4 things I learned by interviewing my theatre professor
This week, I had the privilege to interview my theatre professor for a writing assignment for a journalism class. In class, this woman seemed to be so wise and fun-loving, and I thought: she would be the perfect way to get some insight on the theatre world.
She was super willing when I asked her to meet with me, and I met with her the very next day in her office. She greeted me with a smile, and we made small talk while she finished up a few emails. How was I enjoying the course (which, by the way, is directing)?
"Honestly, it's nothing like what I expected it to be. But I love it."
She smiled and said she enjoyed having me in class. She said my prompt script (our latest assignment for midterms) was beautifully done. "I can tell that you're a good student," she said, which, if you know me, is one of the best compliments I could be given.
I opened up the conversation to the weather as I set up my recorder, like I do with almost every interview, just to make sure my equipment is working (sometimes, I'll ask what they've had for breakfast).
"Have you been outside yet?" She hadn't. Her office also didn't have a window, so she couldn't see the clear, blue sky, either.
"It's gorgeous," I said, leaning back in my seat and flipping my notebook open. "I didn't have to wear my coat. But you're from Canada; I bet you're used to the cold."
She said that she preferred warmer weather, like me.
The weather was an easy transition to my first question: I had done a quick look-through of her website to see that besides Canada, she's been to a lot of places thanks to acting and directing. Which was her favorite?
By the end of the interview, I had learned a few things about myself I hadn't thought about in years. Not only had I interviewed her, but she made me interview myself (oh my goodness, the cheesiness in that statement).
With that being said, here's what I learned from talking with my theatre professor.
1. Travel when you're young
She's been all over the world: Italy, Paris, Quebec, Toledo (which she joked about slightly), and now good ol' Morgantown. She got to direct productions in Korea; she earned her masters in New York City. The point is, by traveling to all of these places, she gained so much wisdom beyond her years (she can speak three languages fluently!).
She immediately pulled up pictures of the oldest parts of Canada, telling me I had to visit them; that they reminded her of old European neighborhoods.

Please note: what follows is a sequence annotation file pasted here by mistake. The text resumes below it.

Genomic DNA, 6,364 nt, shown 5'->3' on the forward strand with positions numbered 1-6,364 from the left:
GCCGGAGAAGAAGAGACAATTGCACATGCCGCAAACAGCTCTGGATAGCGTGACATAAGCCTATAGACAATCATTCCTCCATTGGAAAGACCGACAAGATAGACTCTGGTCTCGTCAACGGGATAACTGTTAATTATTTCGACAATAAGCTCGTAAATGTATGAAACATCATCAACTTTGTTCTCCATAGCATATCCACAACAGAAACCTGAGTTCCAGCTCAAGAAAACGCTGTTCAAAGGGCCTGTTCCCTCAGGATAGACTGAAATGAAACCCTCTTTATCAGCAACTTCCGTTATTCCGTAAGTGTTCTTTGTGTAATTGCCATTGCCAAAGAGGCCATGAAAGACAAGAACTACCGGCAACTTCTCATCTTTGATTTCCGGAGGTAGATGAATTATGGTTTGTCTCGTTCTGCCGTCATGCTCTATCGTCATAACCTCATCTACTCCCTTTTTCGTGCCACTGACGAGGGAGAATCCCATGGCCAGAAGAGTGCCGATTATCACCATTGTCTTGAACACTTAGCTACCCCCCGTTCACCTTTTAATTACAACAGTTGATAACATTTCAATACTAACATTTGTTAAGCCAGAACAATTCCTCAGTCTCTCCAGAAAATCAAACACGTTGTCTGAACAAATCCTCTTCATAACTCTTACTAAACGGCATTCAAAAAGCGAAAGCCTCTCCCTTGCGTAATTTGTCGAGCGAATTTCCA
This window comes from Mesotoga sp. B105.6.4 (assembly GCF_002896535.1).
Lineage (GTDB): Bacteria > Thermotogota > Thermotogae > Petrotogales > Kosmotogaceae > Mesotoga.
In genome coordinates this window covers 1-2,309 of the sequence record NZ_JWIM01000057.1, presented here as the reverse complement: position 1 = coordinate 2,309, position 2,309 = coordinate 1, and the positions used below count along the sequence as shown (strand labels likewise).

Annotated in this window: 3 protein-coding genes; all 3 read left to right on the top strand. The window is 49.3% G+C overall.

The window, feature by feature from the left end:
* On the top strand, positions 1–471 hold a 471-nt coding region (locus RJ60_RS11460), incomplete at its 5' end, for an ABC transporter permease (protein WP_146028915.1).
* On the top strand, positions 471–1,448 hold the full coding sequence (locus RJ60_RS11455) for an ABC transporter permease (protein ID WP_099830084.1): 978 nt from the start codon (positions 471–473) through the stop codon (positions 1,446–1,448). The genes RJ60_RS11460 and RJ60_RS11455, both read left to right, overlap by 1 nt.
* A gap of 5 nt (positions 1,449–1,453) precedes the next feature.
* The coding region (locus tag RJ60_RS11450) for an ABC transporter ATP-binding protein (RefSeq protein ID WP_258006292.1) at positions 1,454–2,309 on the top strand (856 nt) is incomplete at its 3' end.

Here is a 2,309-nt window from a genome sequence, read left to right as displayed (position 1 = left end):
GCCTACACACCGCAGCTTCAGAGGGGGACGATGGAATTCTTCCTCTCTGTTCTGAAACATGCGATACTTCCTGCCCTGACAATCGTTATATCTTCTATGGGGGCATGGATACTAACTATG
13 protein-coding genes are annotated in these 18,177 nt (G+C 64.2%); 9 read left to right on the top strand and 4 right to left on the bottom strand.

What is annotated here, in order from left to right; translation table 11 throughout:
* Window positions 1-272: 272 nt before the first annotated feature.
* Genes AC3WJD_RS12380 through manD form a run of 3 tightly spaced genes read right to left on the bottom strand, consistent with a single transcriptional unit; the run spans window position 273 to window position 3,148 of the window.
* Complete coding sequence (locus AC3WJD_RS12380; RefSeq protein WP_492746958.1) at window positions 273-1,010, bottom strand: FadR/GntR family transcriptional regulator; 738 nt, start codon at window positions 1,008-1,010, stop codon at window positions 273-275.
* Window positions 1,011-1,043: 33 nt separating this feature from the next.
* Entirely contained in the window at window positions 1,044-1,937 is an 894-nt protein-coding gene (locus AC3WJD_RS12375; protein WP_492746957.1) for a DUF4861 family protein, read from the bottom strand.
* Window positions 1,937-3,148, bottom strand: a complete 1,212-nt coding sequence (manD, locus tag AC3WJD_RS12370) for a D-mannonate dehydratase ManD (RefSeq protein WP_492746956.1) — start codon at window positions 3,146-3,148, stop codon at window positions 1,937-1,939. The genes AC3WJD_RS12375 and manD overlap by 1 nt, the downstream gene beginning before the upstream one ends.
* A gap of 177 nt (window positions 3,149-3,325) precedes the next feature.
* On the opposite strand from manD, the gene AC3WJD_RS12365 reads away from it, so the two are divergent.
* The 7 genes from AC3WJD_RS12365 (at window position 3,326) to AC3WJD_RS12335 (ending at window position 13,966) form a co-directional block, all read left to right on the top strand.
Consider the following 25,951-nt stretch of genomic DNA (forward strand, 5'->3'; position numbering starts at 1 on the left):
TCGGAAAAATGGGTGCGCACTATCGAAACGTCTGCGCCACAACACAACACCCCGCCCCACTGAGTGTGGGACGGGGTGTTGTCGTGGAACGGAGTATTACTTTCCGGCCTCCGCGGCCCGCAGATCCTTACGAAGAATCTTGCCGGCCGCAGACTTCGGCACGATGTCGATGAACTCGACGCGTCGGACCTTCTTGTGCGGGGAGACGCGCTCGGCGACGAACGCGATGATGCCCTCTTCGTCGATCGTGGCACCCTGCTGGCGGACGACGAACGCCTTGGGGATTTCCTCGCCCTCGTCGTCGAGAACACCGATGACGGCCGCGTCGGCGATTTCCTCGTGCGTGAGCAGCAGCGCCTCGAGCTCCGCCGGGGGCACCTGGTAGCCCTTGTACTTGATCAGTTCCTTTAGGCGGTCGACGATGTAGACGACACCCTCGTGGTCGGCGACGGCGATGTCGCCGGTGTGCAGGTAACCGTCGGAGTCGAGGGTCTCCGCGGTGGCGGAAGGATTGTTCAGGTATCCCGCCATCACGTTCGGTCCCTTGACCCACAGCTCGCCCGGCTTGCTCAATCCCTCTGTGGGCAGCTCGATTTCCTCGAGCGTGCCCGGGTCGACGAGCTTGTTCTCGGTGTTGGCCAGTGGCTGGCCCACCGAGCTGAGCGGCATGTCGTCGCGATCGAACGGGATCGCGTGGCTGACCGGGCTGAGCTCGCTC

If anything, she told me to go and do something that I really want to do, but am terrified of doing at the same time. But as she showed me these places on her computer, as she took the time out of her day to do this for me, I felt as if I owed both of us one.
I will definitely be planning a trip to Canada soon.
2. Don't give up so easily on your dreams
It was extremely easy to open up to her, but when she asked me what my story was after I had turned my recorder off, I let myself ease up.
"I wanted to start acting when Drake and Josh aired," I laughed. "It was all I wanted to do. I took acting classes, I starred in the school musicals... I didn't want to go to college. I wanted to go straight to California and work until I got it."
My family thought it would be a better idea to go to college and have a plan B. Thankfully, my plan B was journalism.
She told me that it's awesome that I've found happiness in writing and journalism, but to not be afraid to travel back and forth between old and new dreams, because you never know what you can find. You never know what kind of connections you will make.
Don't stash away that dream just yet. Actually, don't ever.
3. Don't be so afraid to fall
I have a huge fear of failure. A lot of people do. A lot of young adults my age feel the need to have our lives together so early in the game, myself included. Take for example: I'm so frightened that I will not be in my dream job by the age 25.
That is so silly, and she reaffirmed that.
Take risks, and if you fall, get back up again. To steal a quote from an exercise we recently did in class: "Never give up. You cannot fail if you never give up."
So what if you're not in the place you thought you would be now?
"You're still so young," she said to me.
"I feel so old," I laughed.
4. Let your passions guide you
Have you ever heard the saying about how there are two types of people in the world: those who act on logic and those who act on emotions and the emotions of others? I'm definitely the latter.
My professor told me that my passions should guide me in life, and if they did, I would never question them.
To also quote the Great Bambino in the Sandlot, "Follow your heart, kid, and you can never go wrong."
And with that being said: If you're reading this, professor, thank you for the advice.